"It is indeed a radical act of love just to sit down and be quiet for a time by yourself.”
— Jon Kabat-Zinn
It can be such a personal puzzle to be all the things we want to be for ourselves and the people around us amidst the busy din of our daily lives. The oppressive cacophony and our incessant inner critics makes it especially difficult to be thoughtful and compassionate at times when we most need to call on these inner strengths in business and in life. We’re constantly on to the next task, falling forward in our minds and bodies, scarcely able to finish a thought or a feeling or sentence before responding to the next email or text, petty irritation, or global catastrophe.
How can we cultivate our human superpowers when we can’t even hear ourselves think?
One antidote? More Silence.
Silence can be golden, and noble, and scary, and all too scarce. We so rarely give ourselves the gift of quieting down enough to hear the call of our true nature long enough to allow it to be a guiding force for interbeing. Let alone sense and respond wisely to:
our team’s growing frustration
our partner’s simmering resentment
our own yearning for more meaning
a child’s quiet distress
a gut feeling
the miracle of our own heartbeat singing inside our chest
All that is right there waiting for us to notice in the many moments we squander in losing ourselves to all the noise - both literal and figurative. Mindlessly distracting ourselves from our own inner wisdom and that of others by maintaining a sustained static that blocks us from being truly present for our lives.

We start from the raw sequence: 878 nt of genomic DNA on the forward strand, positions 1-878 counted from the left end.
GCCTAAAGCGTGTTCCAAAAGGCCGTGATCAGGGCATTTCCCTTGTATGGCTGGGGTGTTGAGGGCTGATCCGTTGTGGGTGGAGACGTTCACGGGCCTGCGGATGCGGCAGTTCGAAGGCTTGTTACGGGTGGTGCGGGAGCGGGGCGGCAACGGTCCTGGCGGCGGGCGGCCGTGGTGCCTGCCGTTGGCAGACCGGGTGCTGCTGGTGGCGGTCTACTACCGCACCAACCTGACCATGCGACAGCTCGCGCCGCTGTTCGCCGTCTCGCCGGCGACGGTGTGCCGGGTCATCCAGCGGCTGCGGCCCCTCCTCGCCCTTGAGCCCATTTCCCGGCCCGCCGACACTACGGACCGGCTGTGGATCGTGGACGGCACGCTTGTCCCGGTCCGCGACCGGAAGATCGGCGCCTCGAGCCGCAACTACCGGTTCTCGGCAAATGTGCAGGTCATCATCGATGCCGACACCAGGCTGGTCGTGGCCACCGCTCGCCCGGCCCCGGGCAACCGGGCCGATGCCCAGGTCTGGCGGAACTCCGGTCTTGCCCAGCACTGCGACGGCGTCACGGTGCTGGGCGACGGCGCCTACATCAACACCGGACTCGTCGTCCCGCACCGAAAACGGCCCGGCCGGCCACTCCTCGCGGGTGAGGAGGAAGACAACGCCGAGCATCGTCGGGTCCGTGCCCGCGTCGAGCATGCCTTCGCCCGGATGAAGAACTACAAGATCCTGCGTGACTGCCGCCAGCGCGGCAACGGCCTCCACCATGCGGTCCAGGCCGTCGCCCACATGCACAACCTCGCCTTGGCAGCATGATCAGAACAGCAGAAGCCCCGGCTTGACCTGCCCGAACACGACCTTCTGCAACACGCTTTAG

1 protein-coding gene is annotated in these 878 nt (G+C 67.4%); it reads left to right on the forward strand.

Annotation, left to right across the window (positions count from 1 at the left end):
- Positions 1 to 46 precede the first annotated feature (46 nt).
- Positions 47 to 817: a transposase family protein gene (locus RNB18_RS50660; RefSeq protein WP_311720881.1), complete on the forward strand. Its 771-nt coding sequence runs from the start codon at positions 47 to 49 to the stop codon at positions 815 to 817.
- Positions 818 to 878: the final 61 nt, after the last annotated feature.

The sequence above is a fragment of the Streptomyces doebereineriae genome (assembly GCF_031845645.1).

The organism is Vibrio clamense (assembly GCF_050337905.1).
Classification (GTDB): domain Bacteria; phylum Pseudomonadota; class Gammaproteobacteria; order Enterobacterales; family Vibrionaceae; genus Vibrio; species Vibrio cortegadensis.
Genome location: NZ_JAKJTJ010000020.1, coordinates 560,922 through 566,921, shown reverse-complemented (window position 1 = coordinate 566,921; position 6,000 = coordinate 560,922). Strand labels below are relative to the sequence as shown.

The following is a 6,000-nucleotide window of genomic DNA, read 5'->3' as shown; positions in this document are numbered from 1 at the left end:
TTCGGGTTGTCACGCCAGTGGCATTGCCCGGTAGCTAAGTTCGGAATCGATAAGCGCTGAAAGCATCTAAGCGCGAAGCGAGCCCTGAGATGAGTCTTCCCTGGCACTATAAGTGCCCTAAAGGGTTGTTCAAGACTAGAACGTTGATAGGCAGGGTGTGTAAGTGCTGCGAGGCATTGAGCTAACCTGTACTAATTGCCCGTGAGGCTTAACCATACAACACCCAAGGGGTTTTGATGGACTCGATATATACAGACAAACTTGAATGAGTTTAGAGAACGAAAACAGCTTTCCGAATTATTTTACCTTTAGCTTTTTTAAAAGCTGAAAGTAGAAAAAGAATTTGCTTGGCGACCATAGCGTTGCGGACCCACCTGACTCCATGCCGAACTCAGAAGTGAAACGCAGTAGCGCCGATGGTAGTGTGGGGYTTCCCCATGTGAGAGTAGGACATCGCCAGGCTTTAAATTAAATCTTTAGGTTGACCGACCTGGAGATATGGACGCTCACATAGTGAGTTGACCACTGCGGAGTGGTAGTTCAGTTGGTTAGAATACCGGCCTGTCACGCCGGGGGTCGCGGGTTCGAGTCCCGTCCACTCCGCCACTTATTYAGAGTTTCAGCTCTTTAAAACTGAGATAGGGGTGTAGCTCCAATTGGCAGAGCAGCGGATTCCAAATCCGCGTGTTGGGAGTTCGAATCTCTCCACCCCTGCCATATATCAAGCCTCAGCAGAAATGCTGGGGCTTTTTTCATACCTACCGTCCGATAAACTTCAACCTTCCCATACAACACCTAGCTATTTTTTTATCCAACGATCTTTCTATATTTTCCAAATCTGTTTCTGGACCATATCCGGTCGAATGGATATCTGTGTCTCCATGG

We all do this. And it takes practice to turn down the volume - audible and otherwise.
I recently had the insane privilege to retreat from all my noise at a weeklong immersion experience in mindfulness and heartfulness at Omega. Silence was a featured element. A tool to encourage indwelling and a steady quieting of the mind and slowing of the hurried pace that drives our daily doings. For much of the time we were not speaking, reading, or directly interacting with staff or fellow sitters. In this collective silence, we may have been more present and engaged as a room full of strangers than we sometimes are with beloveds waiting for us at home. It was mentally and emotionally chafing. It was physically arduous. And it was the sweetest relief from modern living and plunge into intimate relatedness I have ever known. After the 36 hours or so it took me to truly quiet down, the unbroken silence allowed me to tap a well of stability and inner knowing that once tasted, cannot - must not - be dismissed or forgotten.
The Trick is Remembering to Remember
Since returning to the world, I have endeavored to create more ways to turn down my volume on a daily basis. The trick is remembering to remember. Everyday I scatter new breadcrumbs on the path back to myself that seems always to be disappearing in the dark wood of distraction and human conditioning.
For me this means daily meditative practice and prayer. It also means intentionally less screen time, less talking, and more listening (to myself and others). It can also mean taking a few aware breaths before meeting or Zooming or pulling out of the driveway. It means leaving my phone out of the bedroom and banning it from my daily walks.
I am seeking and cultivating silence during conversations, meals, driving, waiting, preparing meals - and during the infinite number of moments between this and that when it can be so automatic for me to scroll through my phone, jam another podcast in my brain, or lean on Netflix, instead of actually being awake for this miracle of a moment, and this one, and this one.
How many have I missed already today?
It’s not simple. In fact, it’s tough. But it feels like an essential luxury I can’t afford to live without - no matter what the cost.
Need help turning down your own volume? Remember that we’re here with mindful solutions and professional encouragement to help people and teams face the noise of busi-ness and life.